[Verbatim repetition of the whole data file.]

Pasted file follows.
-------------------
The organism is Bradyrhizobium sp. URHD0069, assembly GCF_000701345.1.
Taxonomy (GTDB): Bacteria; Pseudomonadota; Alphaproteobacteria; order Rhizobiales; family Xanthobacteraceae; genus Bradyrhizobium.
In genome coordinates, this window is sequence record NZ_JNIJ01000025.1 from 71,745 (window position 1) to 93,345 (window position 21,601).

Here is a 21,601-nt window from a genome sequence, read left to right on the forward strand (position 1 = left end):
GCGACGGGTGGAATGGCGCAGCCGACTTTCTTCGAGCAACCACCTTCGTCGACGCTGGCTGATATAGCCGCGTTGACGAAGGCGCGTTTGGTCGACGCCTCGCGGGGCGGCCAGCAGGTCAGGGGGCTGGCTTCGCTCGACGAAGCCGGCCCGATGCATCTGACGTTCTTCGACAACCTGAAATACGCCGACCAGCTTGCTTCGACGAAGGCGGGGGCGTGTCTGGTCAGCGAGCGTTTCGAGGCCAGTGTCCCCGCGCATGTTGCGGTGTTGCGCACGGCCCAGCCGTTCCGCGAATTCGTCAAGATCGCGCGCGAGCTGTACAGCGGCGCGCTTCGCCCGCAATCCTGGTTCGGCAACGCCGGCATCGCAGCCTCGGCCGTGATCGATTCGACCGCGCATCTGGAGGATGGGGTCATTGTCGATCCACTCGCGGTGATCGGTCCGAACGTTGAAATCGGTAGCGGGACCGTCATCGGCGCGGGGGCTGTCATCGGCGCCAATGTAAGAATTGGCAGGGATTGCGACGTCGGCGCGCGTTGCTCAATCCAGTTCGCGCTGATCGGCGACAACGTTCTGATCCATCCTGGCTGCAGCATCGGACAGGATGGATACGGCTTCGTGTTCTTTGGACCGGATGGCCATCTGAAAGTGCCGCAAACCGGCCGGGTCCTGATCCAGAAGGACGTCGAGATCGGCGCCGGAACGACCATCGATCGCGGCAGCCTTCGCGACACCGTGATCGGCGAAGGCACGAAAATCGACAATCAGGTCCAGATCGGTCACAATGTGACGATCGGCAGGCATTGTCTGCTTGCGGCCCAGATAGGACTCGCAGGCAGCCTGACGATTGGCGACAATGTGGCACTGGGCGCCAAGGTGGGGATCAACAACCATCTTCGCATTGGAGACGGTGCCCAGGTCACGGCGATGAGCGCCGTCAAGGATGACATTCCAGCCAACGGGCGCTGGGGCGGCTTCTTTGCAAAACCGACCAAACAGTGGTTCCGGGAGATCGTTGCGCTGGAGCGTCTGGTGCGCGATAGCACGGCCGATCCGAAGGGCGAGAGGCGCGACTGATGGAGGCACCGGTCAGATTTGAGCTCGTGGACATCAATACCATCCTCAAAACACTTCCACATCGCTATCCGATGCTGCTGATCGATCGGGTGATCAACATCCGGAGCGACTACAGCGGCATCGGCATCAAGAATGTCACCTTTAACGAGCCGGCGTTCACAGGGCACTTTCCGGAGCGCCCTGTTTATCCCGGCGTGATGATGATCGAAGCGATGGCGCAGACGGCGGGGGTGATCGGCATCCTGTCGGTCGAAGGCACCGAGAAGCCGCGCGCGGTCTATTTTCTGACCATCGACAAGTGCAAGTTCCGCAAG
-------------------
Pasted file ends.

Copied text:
The organism is Bradyrhizobium sp. URHD0069, assembly GCF_000701345.1.
Taxonomy (GTDB): Bacteria; Pseudomonadota; Alphaproteobacteria; order Rhizobiales; family Xanthobacteraceae; genus Bradyrhizobium.
In genome coordinates, this window is sequence record NZ_JNIJ01000025.1 from 71,745 (window position 1) to 93,345 (window position 21,601).

Here is a 21,601-nt window from a genome sequence, read left to right on the forward strand (position 1 = left end):
GCGACGGGTGGAATGGCGCAGCCGACTTTCTTCGAGCAACCACCTTCGTCGACGCTGGCTGATATAGCCGCGTTGACGAAGGCGCGTTTGGTCGACGCCTCGCGGGGCGGCCAGCAGGTCAGGGGGCTGGCTTCGCTCGACGAAGCCGGCCCGATGCATCTGACGTTCTTCGACAACCTGAAATACGCCGACCAGCTTGCTTCGACGAAGGCGGGGGCGTGTCTGGTCAGCGAGCGTTTCGAGGCCAGTGTCCCCGCGCATGTTGCGGTGTTGCGCACGGCCCAGCCGTTCCGCGAATTCGTCAAGATCGCGCGCGAGCTGTACAGCGGCGCGCTTCGCCCGCAATCCTGGTTCGGCAACGCCGGCATCGCAGCCTCGGCCGTGATCGATTCGACCGCGCATCTGGAGGATGGGGTCATTGTCGATCCACTCGCGGTGATCGGTCCGAACGTTGAAATCGGTAGCGGGACCGTCATCGGCGCGGGGGCTGTCATCGGCGCCAATGTAAGAATTGGCAGGGATTGCGACGTCGGCGCGCGTTGCTCAATCCAGTTCGCGCTGATCGGCGACAACGTTCTGATCCATCCTGGCTGCAGCATCGGACAGGATGGATACGGCTTCGTGTTCTTTGGACCGGATGGCCATCTGAAAGTGCCGCAAACCGGCCGGGTCCTGATCCAGAAGGACGTCGAGATCGGCGCCGGAACGACCATCGATCGCGGCAGCCTTCGCGACACCGTGATCGGCGAAGGCACGAAAATCGACAATCAGGTCCAGATCGGTCACAATGTGACGATCGGCAGGCATTGTCTGCTTGCGGCCCAGATAGGACTCGCAGGCAGCCTGACGATTGGCGACAATGTGGCACTGGGCGCCAAGGTGGGGATCAACAACCATCTTCGCATTGGAGACGGTGCCCAGGTCACGGCGATGAGCGCCGTCAAGGATGACATTCCAGCCAACGGGCGCTGGGGCGGCTTCTTTGCAAAACCGACCAAACAGTGGTTCCGGGAGATCGTTGCGCTGGAGCGTCTGGTGCGCGATAGCACGGCCGATCCGAAGGGCGAGAGGCGCGACTGATGGAGGCACCGGTCAGATTTGAGCTCGTGGACATCAATACCATCCTCAAAACACTTCCACATCGCTATCCGATGCTGCTGATCGATCGGGTGATCAACATCCGGAGCGACTACAGCGGCATCGGCATCAAGAATGTCACCTTTAACGAGCCGGCGTTCACAGGGCACTTTCCGGAGCGCCCTGTTTATCCCGGCGTGATGATGATCGAAGCGATGGCGCAGACGGCGGGGGTGATCGGCATCCTGTCGGTCGAAGGCACCGAGAAGCCGCGCGCGGTCTATTTTCTGACCATCGACAAGTGCAAGTTCCGCAAG